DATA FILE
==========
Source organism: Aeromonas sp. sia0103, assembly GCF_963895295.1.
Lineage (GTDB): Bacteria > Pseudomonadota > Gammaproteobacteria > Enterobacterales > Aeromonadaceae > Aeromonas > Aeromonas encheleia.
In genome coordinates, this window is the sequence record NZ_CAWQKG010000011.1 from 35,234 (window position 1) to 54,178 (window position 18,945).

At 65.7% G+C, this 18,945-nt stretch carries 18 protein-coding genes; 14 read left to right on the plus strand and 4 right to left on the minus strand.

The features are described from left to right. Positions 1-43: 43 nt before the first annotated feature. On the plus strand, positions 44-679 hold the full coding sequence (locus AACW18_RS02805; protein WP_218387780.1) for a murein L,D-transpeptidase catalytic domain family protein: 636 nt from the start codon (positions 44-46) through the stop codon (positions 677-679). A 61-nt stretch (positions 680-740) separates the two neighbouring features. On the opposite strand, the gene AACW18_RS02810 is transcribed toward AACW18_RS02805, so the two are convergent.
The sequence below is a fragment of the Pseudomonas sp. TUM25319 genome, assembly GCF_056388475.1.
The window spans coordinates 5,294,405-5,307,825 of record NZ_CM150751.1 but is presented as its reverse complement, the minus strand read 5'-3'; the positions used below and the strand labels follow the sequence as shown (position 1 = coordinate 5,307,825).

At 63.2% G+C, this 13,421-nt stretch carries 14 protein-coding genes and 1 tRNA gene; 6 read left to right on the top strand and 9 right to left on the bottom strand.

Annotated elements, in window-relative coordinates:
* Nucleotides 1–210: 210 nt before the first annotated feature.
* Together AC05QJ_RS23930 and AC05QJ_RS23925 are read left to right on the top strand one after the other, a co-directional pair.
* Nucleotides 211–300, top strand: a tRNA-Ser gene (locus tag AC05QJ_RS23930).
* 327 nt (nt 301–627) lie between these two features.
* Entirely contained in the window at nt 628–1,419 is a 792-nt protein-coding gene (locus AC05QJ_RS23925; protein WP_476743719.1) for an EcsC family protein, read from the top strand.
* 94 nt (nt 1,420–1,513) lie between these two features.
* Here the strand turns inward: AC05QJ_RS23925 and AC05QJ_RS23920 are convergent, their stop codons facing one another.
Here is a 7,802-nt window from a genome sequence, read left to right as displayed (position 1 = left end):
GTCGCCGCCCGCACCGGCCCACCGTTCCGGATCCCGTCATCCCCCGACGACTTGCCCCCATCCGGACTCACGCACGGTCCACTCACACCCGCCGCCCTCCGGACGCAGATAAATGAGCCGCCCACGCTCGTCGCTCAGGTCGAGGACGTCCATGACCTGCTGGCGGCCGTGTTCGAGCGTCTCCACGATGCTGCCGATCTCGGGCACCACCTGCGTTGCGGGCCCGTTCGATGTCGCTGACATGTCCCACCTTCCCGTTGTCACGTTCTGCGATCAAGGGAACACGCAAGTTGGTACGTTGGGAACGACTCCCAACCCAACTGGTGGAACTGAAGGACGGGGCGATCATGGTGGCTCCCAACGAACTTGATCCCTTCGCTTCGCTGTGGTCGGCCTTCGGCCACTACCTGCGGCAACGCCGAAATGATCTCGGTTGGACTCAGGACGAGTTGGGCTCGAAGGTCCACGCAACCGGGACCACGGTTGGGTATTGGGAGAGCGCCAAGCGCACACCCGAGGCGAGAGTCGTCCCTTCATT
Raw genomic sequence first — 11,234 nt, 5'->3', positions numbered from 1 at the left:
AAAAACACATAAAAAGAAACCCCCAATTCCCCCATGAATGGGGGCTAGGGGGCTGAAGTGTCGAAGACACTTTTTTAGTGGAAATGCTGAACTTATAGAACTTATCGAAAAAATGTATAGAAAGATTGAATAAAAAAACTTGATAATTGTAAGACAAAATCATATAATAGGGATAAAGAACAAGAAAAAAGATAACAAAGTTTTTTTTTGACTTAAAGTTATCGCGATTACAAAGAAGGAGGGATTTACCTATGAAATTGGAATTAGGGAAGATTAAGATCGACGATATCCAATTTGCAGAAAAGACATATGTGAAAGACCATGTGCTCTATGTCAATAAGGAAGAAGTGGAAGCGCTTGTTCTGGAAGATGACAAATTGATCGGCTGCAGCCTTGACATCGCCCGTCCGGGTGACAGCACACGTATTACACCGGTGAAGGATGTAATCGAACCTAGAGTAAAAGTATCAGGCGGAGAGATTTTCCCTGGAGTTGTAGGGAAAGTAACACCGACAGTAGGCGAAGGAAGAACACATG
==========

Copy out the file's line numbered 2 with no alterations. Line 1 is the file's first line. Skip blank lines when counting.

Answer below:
Lineage (GTDB): Bacteria > Pseudomonadota > Gammaproteobacteria > Enterobacterales > Aeromonadaceae > Aeromonas > Aeromonas encheleia.